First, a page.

I noted that in his weekly Update, MHA CEO Frank Quinlan chose to highlight Recommendation 2.1 of this report (Housing First for 15-24 year olds) which found that “For every $1 spent on Housing First models, $3 is generated in the short term (1-2yrs) and $6.70 is generated in the longer term (3+yrs) – this is supported by a strong evidence base that Housing First models work.”

(Note: Julia Gillard’s speech does not appear to be publicly available).


More recommendations from Medicare Benefits Schedule Review

An announcement on April 29 indicated that the Minister for Health has accepted 38 new recommendations from the work of the MBS Review. They include a new item to support the delivery of dialysis in very remote areas to improve access for Aboriginal and Torres Strait Islander people with kidney disease.

This move has been welcomed as a lifeline for the growing health crisis of Indigenous kidney disease. Rates of end-stage kidney disease are astronomically higher among Indigenous people, up to 50 times that for non-Indigenous people. Many of these people must move from their communities in order to receive needed dialysis treatment with devastating impacts on health and wellbeing, survival rates and culture. Such community-based services that exist have had to rely on private donations and fundraising to provide care because of inadequate government funding.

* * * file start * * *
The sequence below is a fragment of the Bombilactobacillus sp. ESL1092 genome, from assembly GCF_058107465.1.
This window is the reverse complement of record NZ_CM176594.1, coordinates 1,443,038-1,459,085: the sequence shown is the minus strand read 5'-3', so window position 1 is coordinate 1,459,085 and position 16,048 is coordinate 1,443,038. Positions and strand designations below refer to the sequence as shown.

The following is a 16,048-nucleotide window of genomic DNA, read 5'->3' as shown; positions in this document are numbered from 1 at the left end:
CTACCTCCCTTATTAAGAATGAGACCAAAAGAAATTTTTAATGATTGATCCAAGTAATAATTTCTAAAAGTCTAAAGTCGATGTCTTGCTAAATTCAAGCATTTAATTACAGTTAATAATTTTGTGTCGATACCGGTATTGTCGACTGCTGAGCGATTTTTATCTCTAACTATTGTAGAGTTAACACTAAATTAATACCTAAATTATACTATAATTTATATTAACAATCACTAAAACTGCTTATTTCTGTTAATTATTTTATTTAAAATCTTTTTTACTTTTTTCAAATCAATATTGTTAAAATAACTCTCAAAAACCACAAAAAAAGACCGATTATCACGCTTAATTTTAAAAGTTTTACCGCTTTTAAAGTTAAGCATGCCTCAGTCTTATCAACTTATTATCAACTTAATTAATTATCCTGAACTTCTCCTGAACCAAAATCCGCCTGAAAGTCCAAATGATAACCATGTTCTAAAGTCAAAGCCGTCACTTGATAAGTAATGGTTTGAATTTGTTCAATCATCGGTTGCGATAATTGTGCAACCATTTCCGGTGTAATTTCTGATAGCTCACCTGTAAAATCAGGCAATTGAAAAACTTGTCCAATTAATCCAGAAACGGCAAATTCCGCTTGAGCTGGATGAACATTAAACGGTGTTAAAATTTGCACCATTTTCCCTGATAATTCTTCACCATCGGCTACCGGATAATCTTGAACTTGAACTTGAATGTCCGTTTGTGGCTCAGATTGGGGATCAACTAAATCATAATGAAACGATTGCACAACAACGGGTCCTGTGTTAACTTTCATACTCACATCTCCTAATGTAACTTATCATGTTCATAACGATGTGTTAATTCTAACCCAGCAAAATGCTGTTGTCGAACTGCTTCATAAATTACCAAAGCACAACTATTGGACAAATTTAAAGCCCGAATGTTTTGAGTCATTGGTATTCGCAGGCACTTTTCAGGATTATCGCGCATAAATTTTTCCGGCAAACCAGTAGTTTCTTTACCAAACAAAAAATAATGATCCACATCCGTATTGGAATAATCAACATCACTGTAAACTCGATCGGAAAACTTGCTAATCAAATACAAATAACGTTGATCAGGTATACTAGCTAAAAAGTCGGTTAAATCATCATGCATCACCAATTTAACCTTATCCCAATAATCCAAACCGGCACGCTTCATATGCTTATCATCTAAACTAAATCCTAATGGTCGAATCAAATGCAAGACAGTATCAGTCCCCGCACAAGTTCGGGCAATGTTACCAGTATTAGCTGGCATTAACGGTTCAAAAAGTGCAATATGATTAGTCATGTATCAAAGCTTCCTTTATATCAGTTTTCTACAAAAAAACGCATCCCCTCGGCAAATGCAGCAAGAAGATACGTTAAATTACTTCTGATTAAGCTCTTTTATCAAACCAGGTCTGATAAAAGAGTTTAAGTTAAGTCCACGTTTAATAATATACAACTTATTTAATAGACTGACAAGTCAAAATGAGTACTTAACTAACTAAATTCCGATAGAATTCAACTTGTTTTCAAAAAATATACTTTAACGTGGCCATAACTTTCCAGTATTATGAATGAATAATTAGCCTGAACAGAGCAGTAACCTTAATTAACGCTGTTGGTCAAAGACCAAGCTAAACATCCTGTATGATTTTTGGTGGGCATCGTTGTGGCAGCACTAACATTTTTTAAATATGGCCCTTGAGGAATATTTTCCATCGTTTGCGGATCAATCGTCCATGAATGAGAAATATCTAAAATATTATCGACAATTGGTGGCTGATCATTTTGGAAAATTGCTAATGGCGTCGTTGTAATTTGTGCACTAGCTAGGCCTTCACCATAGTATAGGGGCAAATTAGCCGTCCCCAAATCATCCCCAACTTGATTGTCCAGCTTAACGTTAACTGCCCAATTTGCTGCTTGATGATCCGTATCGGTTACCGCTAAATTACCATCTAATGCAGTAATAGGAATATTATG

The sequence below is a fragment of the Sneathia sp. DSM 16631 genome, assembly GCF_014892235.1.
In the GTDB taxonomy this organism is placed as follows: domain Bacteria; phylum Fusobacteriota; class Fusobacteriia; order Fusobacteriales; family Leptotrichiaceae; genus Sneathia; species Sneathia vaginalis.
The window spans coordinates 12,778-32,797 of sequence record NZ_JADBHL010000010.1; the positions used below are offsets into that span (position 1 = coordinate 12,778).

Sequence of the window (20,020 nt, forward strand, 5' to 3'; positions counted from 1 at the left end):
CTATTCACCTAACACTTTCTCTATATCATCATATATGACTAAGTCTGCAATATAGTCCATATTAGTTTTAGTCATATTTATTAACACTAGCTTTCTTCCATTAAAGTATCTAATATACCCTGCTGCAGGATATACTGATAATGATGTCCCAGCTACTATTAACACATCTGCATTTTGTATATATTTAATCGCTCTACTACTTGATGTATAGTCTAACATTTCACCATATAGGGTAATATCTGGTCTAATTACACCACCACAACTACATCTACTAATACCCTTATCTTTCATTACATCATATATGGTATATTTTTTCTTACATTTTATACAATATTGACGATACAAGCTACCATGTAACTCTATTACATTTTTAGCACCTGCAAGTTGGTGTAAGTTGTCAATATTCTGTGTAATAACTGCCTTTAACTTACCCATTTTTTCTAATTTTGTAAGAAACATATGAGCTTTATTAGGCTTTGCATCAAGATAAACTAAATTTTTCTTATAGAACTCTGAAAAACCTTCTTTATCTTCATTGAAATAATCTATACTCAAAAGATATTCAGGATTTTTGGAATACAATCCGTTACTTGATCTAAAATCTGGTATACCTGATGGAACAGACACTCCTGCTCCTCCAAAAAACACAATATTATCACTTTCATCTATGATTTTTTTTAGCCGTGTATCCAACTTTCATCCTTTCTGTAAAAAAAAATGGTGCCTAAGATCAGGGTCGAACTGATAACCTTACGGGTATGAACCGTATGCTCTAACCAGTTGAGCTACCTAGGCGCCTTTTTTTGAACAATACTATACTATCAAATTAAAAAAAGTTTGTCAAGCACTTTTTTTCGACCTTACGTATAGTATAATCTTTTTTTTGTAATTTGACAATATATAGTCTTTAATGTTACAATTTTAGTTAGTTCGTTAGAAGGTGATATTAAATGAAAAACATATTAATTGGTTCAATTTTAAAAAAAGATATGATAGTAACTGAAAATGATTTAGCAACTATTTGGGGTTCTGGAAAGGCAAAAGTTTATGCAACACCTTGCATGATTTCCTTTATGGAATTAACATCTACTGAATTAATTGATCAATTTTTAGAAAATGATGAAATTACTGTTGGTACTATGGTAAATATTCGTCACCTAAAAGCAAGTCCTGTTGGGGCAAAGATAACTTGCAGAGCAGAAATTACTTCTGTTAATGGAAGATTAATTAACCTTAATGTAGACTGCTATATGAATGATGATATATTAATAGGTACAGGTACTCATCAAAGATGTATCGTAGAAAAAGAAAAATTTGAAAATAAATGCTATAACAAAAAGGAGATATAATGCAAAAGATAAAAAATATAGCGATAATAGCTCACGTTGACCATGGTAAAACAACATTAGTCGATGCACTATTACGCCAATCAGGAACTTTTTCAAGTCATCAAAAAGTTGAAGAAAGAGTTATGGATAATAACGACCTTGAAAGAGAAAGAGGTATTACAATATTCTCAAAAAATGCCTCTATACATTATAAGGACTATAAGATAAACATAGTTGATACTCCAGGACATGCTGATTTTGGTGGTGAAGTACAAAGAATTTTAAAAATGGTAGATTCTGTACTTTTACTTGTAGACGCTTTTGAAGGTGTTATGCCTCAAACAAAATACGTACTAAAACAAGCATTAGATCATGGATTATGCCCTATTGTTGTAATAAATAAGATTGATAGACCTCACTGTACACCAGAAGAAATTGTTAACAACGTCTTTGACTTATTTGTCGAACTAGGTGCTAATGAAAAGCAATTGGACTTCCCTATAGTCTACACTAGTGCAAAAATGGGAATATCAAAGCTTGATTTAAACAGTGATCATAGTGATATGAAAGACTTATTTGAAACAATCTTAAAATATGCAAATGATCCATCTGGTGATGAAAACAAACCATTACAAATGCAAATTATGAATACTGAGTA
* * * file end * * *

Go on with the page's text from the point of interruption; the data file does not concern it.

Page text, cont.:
Now Medicare will cover some of the costs of dialysis delivered by nurses, Indigenous practitioners and Indigenous health workers in remote areas, “in a primary care setting”.

However, the accompanying fact sheet provides no details about this new item, which will be introduced by November 1. The effectiveness of this item in overcoming current barriers to accessing community-based services will depend on the details of its implementation and applicability. It is estimated that this item will initially cover 470 patients.


A California push for cancer warning labels on coffee

My Croakey colleague Dr Ruth Armstrong has been travelling in the United States, and she tweeted some travel and public health commentaries and some great photos for @WePublicHealth.

Her tweets included a photo of a warning about the cancer risks of coffee from a California chain diner. This raised considerable interest – after all, Aussies in the US are always on the hunt for a decent cup of coffee, regardless of the hazards involved.

I have no legal training, so I hope my explanation of this lawsuit is accurate. Here’s how I see it.

At the end of March, a judge of the California Superior Court in Los Angeles issued a preliminary decision in a case first filed in 2010 by the non-profit, little known Council for Education and Research on Toxics (try Googling it – nothing comes up!) against some ninety companies that make or sell coffee.

The case was brought under the California Safe Drinking Water and Toxic Enforcement Act of 1986 (known as Proposition 65) and asked for warning labels about the dangers of acrylamide in coffee and damages for the harms done in the failure to provide these warnings.